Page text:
The Null Device

Neverland auction

Looking for some unique artefacts to decorate your home? Some of the possessions of the world's only living fairytale prince, Michael Jackson, are being auctioned, and they're a peculiar lot:
Jackson surrounded himself with regal finery. There were suits of armour, display cases of custom-made crowns and an ornately carved throne with red velvet upholstering in his bedroom. "King Michael" even had a royal cape, a Father's Day present inscribed inside with a message from his children "Princess Paris" and "Prince Michael". In the lobby of the house was a commissioned portrait of Jackson as a young man in Elizabethan dress, holding a crown on a velvet pillow.
In a nondescript warehouse on the outskirts of Los Angeles, the famed gates of the Neverland ranch now sit against a wall. The interior of the warehouse is littered with the ornaments that once decorated the grounds. There are bronze statues of frolicking cherubs, replica marble busts of Roman emperors, a huge statue of Prometheus that used to sit on a skull near the entrance. On shelves there are child-size diesel-powered race cars that used to zoom around the grounds. There is a Pope-mobile-style electric buggy fitted with tinted windows and stereo system. Another buggy has the King of Pop's face painted on its bonnet.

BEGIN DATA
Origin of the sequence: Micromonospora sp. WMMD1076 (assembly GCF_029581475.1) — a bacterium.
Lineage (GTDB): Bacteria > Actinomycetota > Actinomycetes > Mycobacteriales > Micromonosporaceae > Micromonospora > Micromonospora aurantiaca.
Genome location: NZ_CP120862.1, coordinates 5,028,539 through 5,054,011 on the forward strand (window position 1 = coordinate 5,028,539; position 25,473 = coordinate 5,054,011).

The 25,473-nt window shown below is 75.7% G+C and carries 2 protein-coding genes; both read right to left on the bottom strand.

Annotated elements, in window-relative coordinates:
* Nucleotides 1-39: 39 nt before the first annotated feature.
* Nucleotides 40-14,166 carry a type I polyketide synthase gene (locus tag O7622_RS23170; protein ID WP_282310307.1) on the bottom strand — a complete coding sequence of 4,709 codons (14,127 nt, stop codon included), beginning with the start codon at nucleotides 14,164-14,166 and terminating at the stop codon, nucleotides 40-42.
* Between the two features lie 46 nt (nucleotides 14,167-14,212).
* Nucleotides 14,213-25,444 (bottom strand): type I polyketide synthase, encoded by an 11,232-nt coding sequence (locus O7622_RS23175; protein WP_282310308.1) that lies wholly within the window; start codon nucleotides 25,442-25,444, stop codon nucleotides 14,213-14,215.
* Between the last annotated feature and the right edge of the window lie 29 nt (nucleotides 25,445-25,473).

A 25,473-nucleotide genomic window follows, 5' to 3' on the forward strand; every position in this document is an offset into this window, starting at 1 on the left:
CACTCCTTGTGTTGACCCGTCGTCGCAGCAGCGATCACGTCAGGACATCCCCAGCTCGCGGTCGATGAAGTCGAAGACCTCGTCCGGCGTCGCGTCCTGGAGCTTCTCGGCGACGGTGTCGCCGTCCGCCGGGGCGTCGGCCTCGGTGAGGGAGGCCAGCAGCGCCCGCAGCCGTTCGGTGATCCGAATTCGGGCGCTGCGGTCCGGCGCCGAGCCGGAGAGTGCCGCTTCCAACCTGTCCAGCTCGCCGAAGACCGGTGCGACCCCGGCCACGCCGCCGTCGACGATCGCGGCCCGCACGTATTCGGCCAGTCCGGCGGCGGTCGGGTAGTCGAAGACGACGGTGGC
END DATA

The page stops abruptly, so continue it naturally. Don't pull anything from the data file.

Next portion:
The collection will be toured as an exhibition before it is actually auctioned.

There are 2 comments on "Neverland auction":

Posted by: Greg Wed Feb 18 05:47:13 2009

The whole Jackson story is a sad one, even leaving aside his abusive childhood. He had huge hits in the early 80s and made a pile of cash, whereupon delusions of grandeur started. But he had few hits after 1990. As commercial success faded, his delusion that he was the king increased. The story feels familiar because his whole country is in the same boat. Eg if you make cars and oil is running out, don't adapt - deny the unpleasant facts by making cars that need more oil.

Posted by: acb http://dev.null.org/acb/ Wed Feb 18 21:20:07 2009

That's an interesting parallel; I never thought of America/the West as a Michael Jackson society.

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